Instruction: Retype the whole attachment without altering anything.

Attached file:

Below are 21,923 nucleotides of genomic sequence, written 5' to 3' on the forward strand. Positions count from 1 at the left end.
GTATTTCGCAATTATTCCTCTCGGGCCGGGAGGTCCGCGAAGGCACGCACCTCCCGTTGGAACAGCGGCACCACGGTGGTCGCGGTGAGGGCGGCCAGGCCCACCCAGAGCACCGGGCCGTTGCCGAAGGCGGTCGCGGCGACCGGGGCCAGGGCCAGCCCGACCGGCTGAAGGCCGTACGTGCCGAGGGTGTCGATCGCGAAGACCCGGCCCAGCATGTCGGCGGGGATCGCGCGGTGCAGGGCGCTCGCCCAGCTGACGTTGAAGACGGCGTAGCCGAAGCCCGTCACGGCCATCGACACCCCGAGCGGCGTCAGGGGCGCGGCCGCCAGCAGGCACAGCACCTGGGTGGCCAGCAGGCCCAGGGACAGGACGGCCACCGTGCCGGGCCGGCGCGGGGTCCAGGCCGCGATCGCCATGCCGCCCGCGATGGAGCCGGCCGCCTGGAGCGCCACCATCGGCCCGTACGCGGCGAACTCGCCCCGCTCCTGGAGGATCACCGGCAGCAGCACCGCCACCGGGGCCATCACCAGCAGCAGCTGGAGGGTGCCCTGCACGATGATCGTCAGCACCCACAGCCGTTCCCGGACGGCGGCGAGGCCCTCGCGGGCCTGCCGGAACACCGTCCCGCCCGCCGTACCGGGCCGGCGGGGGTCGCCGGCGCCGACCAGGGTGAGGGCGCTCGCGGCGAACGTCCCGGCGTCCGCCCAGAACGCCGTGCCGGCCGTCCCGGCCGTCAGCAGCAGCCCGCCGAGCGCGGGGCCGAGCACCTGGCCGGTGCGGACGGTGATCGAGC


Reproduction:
Below are 21,923 nucleotides of genomic sequence, written 5' to 3' on the forward strand. Positions count from 1 at the left end.
GTATTTCGCAATTATTCCTCTCGGGCCGGGAGGTCCGCGAAGGCACGCACCTCCCGTTGGAACAGCGGCACCACGGTGGTCGCGGTGAGGGCGGCCAGGCCCACCCAGAGCACCGGGCCGTTGCCGAAGGCGGTCGCGGCGACCGGGGCCAGGGCCAGCCCGACCGGCTGAAGGCCGTACGTGCCGAGGGTGTCGATCGCGAAGACCCGGCCCAGCATGTCGGCGGGGATCGCGCGGTGCAGGGCGCTCGCCCAGCTGACGTTGAAGACGGCGTAGCCGAAGCCCGTCACGGCCATCGACACCCCGAGCGGCGTCAGGGGCGCGGCCGCCAGCAGGCACAGCACCTGGGTGGCCAGCAGGCCCAGGGACAGGACGGCCACCGTGCCGGGCCGGCGCGGGGTCCAGGCCGCGATCGCCATGCCGCCCGCGATGGAGCCGGCCGCCTGGAGCGCCACCATCGGCCCGTACGCGGCGAACTCGCCCCGCTCCTGGAGGATCACCGGCAGCAGCACCGCCACCGGGGCCATCACCAGCAGCAGCTGGAGGGTGCCCTGCACGATGATCGTCAGCACCCACAGCCGTTCCCGGACGGCGGCGAGGCCCTCGCGGGCCTGCCGGAACACCGTCCCGCCCGCCGTACCGGGCCGGCGGGGGTCGCCGGCGCCGACCAGGGTGAGGGCGCTCGCGGCGAACGTCCCGGCGTCCGCCCAGAACGCCGTGCCGGCCGTCCCGGCCGTCAGCAGCAGCCCGCCGAGCGCGGGGCCGAGCACCTGGCCGGTGCGGACGGTGATCGAGC